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3ds Max's Peel tools are great leap forward over the older methods of creating UVW maps. It's much faster and easier to use, especially for character models. I will show you how to use it, along with some UV editing tools, to get really clean and efficient UV maps. Now that we've got all of the seams cut on our Hank model, we can click on the Quick Peel button. So we will select Hank here. We've got Unwrap UVW open, and Quick Peel is this little icon with the lightning bolt. And just click on that. The Peel tool has popped open the UV Editor to show us the result.
There is lots of buttons here, but only a few that we really need to work with. Peel has flattened out the model and broken it up into different sections based on where we cut the seams. Right now some of the sections are overlapping each other. The UV Editor has a quick way to space them all out more neatly. Go down to the Arrange Element section of this palette and click the button Pack Normalize. Basically, this button is going to position and size all of these sections, or UV Elements as Max calls them, so that they don't overlap and so that they have a size that is proportional to the size of the geometry that they represent.
In the UV Editor we can select individual vertices, edges, and polygons to move, rotate, or scale them. For now I just want to deal with entire elements as a whole. So let's move this a little bit so we can see all of the buttons. Down here is a button called Select By Element UV Toggle. Let's turn this on. Now when we click in the editor it's going to select entire elements, rather than individual vertices or edges. Peel and Pack Normalize have done a pretty good job of laying out the UVs, but we can manually make it even better.
You can see that there is a good chunk of space in our texture that's not being used--all of this space around each element. Let's move, rotate, and scale to get the elements using the space better. I like to get the biggest piece first and then work my way down to the smallest elements, so I am going to hit R to go into Scale mode and I am just going to scale this up so that we can fill the space little bit better. If we hold down Ctrl while you're scaling, it'll scale proportionally so it doesn't stretch it out in an extra dimension up or down. And I will just hit W to go into Move mode and we will just make sure this fits nicely inside this texture space.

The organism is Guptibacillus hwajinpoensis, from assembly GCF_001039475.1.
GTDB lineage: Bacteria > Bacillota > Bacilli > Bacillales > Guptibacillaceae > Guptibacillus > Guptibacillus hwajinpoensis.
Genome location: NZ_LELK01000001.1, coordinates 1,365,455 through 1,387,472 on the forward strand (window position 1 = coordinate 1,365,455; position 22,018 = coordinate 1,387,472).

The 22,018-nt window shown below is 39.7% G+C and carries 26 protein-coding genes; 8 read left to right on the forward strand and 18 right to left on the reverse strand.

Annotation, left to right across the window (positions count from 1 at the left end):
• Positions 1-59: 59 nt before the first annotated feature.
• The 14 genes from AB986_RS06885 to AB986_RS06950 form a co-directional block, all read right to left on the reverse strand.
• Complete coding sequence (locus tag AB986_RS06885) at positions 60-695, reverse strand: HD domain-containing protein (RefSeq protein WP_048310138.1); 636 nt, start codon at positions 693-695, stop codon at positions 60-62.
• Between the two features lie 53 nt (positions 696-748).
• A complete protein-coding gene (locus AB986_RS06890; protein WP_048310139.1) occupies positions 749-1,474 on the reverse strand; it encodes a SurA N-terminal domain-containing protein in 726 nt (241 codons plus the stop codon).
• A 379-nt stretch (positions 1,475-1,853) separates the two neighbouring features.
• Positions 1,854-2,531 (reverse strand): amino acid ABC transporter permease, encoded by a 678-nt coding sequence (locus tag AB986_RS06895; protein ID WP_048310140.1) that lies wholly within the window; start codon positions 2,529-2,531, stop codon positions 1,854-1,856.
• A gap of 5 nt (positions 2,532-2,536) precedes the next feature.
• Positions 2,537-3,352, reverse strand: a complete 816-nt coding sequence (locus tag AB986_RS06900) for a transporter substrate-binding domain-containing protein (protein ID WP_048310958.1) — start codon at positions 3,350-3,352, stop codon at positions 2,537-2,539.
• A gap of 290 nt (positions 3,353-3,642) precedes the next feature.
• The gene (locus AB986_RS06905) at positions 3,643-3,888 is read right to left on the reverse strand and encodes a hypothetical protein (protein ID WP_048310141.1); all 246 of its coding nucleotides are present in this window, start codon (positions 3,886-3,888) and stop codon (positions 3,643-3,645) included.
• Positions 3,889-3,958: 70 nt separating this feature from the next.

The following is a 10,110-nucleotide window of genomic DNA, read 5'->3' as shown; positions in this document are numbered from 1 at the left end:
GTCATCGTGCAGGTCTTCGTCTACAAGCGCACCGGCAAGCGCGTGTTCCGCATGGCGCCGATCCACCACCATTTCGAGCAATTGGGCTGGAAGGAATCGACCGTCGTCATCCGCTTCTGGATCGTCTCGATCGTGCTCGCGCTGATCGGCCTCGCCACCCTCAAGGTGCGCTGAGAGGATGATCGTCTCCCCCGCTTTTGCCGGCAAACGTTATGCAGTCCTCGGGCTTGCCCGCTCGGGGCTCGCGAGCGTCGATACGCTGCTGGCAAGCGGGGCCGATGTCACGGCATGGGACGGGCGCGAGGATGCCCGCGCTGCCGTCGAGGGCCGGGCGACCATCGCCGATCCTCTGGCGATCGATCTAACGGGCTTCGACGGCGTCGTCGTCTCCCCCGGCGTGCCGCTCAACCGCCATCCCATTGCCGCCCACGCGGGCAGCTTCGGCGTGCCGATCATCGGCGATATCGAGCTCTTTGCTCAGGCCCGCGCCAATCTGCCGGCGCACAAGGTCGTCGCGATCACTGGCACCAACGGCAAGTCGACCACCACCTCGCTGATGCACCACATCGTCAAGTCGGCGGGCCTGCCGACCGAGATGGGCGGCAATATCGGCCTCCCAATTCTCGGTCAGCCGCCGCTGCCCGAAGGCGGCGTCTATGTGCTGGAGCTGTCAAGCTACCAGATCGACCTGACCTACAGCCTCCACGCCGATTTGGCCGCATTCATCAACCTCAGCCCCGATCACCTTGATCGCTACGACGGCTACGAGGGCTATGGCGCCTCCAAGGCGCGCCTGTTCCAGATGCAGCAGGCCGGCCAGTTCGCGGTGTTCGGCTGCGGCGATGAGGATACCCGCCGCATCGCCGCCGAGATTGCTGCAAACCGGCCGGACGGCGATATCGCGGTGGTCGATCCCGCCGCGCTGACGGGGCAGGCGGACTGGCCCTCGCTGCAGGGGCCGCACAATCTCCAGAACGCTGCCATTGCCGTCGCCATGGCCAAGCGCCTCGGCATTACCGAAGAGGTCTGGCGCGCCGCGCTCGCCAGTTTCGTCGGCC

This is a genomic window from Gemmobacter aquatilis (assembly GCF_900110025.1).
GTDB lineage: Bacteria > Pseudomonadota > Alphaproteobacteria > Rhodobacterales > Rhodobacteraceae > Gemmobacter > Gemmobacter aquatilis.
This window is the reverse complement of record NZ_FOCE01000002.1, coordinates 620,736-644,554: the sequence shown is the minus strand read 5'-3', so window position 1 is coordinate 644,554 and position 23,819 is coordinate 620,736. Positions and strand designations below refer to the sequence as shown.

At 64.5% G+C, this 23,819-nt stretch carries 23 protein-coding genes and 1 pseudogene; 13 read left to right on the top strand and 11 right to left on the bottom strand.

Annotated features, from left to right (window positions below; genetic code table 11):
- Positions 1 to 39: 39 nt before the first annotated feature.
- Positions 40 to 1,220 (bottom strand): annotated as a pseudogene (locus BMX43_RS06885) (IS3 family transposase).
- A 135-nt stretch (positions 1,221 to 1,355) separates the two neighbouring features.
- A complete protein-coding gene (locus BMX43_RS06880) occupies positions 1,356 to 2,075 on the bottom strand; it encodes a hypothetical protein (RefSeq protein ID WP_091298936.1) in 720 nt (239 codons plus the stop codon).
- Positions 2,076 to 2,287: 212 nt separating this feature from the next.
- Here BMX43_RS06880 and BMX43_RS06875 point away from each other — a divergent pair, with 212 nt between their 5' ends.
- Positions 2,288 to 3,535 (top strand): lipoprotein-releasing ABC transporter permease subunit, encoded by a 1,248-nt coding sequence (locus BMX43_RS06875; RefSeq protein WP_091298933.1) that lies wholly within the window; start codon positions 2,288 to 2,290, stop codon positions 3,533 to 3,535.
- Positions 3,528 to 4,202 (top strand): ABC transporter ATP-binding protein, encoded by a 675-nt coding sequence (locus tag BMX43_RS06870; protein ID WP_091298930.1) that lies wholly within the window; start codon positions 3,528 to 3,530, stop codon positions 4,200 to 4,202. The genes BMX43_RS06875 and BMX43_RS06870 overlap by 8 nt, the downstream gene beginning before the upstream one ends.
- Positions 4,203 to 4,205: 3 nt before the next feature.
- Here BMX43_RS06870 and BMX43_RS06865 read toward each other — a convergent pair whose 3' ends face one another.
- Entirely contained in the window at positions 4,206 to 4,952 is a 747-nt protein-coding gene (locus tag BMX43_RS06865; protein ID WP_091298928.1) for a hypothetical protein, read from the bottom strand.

I actually enjoy this part of the process a lot. It's like playing Tetris or packing a suitcase. Okay, maybe it's not that much fun. Either way it can take some experimenting and rearranging to get the most out of the UV space. Let's see, this one is a little bit smaller than the head. I will get these two out of the way. And let's move the head and see if we can fill in the space with it. Using the space efficiently is important, especially for real-time 3D applications like games.
That's because every pixel of your textures takes a precious memory, and that should be contributing to the look of the character. Every bit of space that's wasted is just dead weight. Let me arrange these a little bit more. You can scale some of them up a little bit, but you probably don't want to scale them too much, because then some parts of the texture will have more space than others. There's one thing to keep in mind is that you don't want these different elements to be overlapping each other, and you also don't want to have them go over the edge.
This is good enough for now. In the next movie I will show you how to fine-tune things and fix issues in specific parts of the elements. Laying out the UVW maps is something that almost always needs to be done on any model in 3D. If it's going to be textured, rigs, or animated, chances are that you as the modeler are going to have to create these layouts before passing the model any further down the animation pipeline. A good layout goes a long way towards making a model look its best.
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